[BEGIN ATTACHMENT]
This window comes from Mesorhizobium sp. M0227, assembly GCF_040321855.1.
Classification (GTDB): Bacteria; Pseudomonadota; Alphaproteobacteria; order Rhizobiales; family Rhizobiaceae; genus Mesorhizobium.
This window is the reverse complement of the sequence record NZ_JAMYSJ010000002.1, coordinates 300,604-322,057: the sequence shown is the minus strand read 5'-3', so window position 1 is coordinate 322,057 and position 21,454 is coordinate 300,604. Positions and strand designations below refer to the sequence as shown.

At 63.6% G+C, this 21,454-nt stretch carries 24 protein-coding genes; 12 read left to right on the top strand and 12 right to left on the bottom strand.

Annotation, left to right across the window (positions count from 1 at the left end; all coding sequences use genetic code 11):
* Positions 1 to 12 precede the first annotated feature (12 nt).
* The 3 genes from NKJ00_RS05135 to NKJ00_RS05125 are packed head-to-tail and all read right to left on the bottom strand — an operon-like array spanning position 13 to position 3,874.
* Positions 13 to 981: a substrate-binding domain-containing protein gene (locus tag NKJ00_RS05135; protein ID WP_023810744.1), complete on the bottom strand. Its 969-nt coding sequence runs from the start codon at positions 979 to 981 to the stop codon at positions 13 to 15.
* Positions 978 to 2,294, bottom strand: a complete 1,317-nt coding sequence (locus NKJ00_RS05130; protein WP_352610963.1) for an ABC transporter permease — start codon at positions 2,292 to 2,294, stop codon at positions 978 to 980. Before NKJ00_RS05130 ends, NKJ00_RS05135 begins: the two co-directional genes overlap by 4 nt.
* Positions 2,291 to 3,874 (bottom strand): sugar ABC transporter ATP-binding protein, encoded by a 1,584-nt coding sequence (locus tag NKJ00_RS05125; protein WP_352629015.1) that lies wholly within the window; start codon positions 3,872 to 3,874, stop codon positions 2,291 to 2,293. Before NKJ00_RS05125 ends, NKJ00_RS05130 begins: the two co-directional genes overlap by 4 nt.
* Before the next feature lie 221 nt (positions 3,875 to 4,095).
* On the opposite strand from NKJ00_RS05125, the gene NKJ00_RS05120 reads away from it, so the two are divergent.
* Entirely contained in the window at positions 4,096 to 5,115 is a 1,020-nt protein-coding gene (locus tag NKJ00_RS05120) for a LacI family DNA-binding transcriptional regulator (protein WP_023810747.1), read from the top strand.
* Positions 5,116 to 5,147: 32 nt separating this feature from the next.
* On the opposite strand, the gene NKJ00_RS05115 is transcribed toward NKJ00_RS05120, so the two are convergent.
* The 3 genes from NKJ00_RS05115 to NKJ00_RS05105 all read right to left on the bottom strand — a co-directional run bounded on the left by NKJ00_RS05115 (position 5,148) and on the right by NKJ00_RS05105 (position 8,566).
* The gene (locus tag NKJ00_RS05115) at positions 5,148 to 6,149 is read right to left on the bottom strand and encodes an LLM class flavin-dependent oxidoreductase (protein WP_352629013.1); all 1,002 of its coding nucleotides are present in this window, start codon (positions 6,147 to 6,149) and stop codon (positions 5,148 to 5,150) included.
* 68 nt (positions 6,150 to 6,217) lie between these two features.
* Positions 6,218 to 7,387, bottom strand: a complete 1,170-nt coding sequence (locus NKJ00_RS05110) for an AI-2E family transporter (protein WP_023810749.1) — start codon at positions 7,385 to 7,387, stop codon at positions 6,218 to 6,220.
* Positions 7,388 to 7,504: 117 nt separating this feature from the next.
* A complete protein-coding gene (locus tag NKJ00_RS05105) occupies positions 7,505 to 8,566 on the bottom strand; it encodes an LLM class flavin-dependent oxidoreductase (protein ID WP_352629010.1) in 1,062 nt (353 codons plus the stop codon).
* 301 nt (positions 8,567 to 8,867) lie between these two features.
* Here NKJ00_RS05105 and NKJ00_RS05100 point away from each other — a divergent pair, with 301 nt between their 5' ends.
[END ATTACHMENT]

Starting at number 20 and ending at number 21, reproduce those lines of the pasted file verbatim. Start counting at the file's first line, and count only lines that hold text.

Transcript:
* Positions 7,388 to 7,504: 117 nt separating this feature from the next.
* A complete protein-coding gene (locus tag NKJ00_RS05105) occupies positions 7,505 to 8,566 on the bottom strand; it encodes an LLM class flavin-dependent oxidoreductase (protein ID WP_352629010.1) in 1,062 nt (353 codons plus the stop codon).